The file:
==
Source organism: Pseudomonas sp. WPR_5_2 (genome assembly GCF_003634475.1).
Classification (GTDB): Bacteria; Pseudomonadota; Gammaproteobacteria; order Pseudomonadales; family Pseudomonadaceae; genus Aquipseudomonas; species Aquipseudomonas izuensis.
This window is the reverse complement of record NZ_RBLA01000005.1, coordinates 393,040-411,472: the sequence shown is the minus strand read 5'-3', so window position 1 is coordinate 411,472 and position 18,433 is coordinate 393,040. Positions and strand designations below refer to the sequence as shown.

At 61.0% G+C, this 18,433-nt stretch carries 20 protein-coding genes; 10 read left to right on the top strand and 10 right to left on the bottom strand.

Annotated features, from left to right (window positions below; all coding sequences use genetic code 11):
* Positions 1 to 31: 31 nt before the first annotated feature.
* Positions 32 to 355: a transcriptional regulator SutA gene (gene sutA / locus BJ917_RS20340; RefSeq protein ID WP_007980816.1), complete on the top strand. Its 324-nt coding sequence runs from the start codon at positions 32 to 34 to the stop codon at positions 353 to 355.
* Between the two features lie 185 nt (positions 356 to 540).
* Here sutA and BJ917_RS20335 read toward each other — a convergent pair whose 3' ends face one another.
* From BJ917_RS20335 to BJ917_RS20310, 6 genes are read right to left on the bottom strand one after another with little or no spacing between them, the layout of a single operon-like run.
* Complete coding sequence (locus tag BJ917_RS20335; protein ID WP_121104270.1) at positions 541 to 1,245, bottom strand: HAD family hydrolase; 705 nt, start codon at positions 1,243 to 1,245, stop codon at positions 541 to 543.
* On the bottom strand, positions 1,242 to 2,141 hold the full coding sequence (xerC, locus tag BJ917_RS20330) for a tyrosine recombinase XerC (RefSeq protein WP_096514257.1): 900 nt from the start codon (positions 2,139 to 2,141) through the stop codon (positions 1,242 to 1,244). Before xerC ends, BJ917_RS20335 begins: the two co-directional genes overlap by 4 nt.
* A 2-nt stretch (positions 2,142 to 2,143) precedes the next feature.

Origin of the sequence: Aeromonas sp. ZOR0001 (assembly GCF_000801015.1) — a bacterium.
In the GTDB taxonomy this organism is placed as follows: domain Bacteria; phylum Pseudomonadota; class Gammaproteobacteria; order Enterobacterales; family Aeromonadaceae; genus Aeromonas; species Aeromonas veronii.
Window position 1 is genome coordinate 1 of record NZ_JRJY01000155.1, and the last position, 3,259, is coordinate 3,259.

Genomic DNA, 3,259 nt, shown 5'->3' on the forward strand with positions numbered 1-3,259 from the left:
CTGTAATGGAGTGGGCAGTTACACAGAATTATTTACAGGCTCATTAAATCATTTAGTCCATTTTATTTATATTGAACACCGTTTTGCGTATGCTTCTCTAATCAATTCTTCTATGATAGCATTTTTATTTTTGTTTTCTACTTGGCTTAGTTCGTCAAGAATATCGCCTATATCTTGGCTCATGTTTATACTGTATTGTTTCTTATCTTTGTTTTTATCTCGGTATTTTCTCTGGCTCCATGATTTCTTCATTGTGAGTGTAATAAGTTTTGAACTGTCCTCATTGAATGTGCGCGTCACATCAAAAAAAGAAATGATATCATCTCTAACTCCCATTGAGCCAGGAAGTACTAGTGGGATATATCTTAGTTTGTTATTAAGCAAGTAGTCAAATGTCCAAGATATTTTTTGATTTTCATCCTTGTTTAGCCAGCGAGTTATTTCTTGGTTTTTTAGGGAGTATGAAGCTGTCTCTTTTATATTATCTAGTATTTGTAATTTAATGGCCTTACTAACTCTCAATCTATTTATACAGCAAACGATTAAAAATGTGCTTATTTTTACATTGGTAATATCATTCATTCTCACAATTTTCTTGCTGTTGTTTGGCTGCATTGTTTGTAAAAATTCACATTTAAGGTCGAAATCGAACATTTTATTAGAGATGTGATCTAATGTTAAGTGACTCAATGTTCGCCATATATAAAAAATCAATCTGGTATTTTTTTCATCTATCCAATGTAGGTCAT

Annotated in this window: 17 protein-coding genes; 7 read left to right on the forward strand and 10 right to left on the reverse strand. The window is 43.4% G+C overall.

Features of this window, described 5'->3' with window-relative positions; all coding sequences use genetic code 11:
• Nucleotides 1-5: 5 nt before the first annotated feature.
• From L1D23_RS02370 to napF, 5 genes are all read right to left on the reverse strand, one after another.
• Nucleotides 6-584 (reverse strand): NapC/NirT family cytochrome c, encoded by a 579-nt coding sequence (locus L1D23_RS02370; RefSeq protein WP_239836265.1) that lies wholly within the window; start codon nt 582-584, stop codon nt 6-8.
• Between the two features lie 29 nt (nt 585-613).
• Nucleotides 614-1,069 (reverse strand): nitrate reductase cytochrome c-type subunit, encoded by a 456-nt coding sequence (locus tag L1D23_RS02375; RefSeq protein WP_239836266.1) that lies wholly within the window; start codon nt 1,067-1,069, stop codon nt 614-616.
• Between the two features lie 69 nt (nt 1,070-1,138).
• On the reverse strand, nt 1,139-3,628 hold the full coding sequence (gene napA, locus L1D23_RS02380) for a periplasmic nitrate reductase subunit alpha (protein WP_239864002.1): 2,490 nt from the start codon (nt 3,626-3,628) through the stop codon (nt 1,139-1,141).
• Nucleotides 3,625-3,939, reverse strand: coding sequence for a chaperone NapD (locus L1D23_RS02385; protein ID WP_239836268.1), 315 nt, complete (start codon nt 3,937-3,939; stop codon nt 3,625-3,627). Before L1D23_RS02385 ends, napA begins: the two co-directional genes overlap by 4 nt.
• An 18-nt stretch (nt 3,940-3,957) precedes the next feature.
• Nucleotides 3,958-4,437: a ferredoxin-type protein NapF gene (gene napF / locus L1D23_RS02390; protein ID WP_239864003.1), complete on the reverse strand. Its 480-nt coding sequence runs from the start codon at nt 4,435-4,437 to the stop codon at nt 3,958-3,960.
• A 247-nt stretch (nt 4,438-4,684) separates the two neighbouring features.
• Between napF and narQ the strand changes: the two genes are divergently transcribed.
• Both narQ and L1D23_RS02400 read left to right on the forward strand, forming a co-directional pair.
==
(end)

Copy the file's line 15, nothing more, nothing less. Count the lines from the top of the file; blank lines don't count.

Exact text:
In the GTDB taxonomy this organism is placed as follows: domain Bacteria; phylum Pseudomonadota; class Gammaproteobacteria; order Enterobacterales; family Aeromonadaceae; genus Aeromonas; species Aeromonas veronii.